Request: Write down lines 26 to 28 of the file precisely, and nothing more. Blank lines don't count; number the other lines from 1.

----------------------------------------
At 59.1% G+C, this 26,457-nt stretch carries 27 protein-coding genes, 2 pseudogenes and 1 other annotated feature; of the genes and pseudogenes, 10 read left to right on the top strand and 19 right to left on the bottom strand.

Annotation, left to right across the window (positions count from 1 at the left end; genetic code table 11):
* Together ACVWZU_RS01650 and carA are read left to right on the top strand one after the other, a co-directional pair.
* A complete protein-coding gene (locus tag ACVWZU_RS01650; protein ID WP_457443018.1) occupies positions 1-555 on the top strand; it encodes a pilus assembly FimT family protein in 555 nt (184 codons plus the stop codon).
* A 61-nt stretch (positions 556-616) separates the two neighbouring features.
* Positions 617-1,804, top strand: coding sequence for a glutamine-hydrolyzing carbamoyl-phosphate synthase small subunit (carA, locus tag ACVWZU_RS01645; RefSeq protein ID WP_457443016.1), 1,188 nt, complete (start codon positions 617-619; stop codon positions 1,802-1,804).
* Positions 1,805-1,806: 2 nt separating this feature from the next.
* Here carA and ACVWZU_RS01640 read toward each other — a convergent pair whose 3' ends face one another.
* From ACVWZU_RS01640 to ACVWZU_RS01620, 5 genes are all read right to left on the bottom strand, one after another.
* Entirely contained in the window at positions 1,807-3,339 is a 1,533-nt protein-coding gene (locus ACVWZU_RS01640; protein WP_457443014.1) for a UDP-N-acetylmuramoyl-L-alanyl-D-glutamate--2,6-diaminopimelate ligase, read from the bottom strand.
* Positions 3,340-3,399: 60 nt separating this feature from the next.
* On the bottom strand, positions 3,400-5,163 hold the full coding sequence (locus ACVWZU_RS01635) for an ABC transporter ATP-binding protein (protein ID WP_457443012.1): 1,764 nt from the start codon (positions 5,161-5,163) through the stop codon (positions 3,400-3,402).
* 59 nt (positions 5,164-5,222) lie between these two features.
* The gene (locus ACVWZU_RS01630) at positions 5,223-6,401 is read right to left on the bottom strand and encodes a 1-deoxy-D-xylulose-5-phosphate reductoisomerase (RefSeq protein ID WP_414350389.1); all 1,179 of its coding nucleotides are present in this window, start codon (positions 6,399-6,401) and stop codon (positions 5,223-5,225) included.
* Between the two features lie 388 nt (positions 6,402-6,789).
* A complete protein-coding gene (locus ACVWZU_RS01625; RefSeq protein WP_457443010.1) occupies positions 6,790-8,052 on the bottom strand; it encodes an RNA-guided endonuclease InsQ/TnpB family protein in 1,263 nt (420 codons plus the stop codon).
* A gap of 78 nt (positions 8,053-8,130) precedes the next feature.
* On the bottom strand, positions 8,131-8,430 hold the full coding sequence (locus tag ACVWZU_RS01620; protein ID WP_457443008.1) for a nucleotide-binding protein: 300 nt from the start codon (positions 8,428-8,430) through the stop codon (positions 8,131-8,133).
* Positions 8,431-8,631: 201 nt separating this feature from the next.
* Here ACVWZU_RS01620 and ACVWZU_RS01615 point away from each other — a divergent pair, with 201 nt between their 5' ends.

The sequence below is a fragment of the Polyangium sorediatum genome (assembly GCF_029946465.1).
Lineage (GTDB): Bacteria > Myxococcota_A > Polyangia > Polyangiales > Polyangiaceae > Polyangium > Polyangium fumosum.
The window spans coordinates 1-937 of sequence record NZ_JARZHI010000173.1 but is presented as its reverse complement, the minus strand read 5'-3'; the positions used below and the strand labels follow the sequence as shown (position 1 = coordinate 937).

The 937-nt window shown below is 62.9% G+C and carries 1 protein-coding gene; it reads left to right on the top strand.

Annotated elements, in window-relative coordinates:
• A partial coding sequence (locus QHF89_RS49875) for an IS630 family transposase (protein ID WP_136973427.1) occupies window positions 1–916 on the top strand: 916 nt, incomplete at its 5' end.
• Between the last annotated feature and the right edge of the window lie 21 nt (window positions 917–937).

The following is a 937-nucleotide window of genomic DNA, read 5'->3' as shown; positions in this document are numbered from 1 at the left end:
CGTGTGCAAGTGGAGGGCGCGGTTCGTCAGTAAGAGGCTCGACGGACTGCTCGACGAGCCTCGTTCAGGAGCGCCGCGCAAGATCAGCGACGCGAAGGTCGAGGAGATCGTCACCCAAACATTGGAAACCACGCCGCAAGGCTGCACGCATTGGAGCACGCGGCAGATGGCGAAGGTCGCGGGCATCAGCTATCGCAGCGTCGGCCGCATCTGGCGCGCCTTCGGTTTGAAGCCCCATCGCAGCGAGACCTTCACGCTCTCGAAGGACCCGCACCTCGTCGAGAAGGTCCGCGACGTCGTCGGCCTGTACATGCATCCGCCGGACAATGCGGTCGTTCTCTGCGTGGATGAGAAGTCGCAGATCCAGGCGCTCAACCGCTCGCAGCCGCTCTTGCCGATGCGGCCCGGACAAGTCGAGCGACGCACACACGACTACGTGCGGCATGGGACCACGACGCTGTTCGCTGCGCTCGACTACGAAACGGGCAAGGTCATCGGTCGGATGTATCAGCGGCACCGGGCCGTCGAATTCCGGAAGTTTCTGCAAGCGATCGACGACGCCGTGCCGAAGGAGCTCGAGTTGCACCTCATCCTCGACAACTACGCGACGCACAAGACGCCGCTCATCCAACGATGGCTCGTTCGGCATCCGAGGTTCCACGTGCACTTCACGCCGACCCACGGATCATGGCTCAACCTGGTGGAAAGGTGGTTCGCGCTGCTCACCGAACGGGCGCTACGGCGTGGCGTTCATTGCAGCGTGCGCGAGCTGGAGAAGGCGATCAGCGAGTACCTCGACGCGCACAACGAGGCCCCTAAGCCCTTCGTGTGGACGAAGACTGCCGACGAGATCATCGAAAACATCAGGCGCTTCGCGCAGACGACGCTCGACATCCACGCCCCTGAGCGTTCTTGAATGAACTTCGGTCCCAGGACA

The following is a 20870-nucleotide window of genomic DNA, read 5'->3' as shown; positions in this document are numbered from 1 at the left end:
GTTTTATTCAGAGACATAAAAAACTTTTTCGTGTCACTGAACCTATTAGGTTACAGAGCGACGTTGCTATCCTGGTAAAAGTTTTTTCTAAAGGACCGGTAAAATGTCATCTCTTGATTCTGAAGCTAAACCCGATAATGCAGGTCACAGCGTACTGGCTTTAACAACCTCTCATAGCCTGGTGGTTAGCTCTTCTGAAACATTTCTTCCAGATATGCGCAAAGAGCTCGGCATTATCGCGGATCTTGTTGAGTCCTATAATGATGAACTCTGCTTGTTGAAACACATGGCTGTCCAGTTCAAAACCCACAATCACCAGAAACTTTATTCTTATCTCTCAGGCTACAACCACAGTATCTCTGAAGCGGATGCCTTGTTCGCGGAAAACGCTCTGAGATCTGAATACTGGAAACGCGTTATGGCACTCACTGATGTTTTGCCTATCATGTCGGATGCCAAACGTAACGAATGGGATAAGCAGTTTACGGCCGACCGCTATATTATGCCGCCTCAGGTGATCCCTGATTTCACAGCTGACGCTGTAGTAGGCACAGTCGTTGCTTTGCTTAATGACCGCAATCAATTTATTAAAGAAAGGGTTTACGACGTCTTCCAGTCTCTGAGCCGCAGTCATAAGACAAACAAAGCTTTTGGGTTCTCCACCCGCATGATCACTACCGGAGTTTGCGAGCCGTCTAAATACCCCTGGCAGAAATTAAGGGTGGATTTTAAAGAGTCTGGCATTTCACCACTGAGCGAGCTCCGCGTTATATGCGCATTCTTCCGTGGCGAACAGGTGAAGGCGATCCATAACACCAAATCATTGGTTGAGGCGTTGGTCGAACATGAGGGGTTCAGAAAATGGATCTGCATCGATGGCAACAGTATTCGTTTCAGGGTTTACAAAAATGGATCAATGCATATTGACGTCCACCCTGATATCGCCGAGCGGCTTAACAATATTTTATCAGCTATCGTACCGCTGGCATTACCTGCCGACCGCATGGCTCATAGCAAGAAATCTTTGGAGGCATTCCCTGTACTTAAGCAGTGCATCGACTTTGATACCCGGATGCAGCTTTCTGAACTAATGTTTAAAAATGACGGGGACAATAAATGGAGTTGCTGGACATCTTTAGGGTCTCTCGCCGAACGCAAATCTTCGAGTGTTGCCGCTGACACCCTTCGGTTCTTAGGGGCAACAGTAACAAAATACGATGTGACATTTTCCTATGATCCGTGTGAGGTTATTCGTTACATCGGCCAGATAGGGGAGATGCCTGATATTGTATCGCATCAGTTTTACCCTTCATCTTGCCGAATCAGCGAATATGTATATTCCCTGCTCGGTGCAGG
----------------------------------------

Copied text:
• A partial coding sequence (locus QHF89_RS49875) for an IS630 family transposase (protein ID WP_136973427.1) occupies window positions 1–916 on the top strand: 916 nt, incomplete at its 5' end.
• Between the last annotated feature and the right edge of the window lie 21 nt (window positions 917–937).

The following is a 937-nucleotide window of genomic DNA, read 5'->3' as shown; positions in this document are numbered from 1 at the left end: